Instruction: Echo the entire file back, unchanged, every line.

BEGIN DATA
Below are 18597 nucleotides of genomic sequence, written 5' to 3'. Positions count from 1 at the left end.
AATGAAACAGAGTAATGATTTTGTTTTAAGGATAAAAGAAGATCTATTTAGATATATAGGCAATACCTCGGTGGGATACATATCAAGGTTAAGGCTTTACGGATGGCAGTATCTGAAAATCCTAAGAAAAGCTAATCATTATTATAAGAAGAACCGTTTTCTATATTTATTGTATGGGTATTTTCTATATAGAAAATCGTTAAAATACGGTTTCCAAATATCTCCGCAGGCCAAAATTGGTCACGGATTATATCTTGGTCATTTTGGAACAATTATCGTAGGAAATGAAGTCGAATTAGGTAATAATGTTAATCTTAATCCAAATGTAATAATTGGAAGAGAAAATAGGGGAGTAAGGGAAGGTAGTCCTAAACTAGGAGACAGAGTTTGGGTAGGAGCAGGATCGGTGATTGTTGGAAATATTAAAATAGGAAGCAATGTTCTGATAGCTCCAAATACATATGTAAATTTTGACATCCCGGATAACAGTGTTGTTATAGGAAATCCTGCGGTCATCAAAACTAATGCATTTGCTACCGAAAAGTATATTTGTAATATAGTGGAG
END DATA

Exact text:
Below are 18597 nucleotides of genomic sequence, written 5' to 3'. Positions count from 1 at the left end.
AATGAAACAGAGTAATGATTTTGTTTTAAGGATAAAAGAAGATCTATTTAGATATATAGGCAATACCTCGGTGGGATACATATCAAGGTTAAGGCTTTACGGATGGCAGTATCTGAAAATCCTAAGAAAAGCTAATCATTATTATAAGAAGAACCGTTTTCTATATTTATTGTATGGGTATTTTCTATATAGAAAATCGTTAAAATACGGTTTCCAAATATCTCCGCAGGCCAAAATTGGTCACGGATTATATCTTGGTCATTTTGGAACAATTATCGTAGGAAATGAAGTCGAATTAGGTAATAATGTTAATCTTAATCCAAATGTAATAATTGGAAGAGAAAATAGGGGAGTAAGGGAAGGTAGTCCTAAACTAGGAGACAGAGTTTGGGTAGGAGCAGGATCGGTGATTGTTGGAAATATTAAAATAGGAAGCAATGTTCTGATAGCTCCAAATACATATGTAAATTTTGACATCCCGGATAACAGTGTTGTTATAGGAAATCCTGCGGTCATCAAAACTAATGCATTTGCTACCGAAAAGTATATTTGTAATATAGTGGAG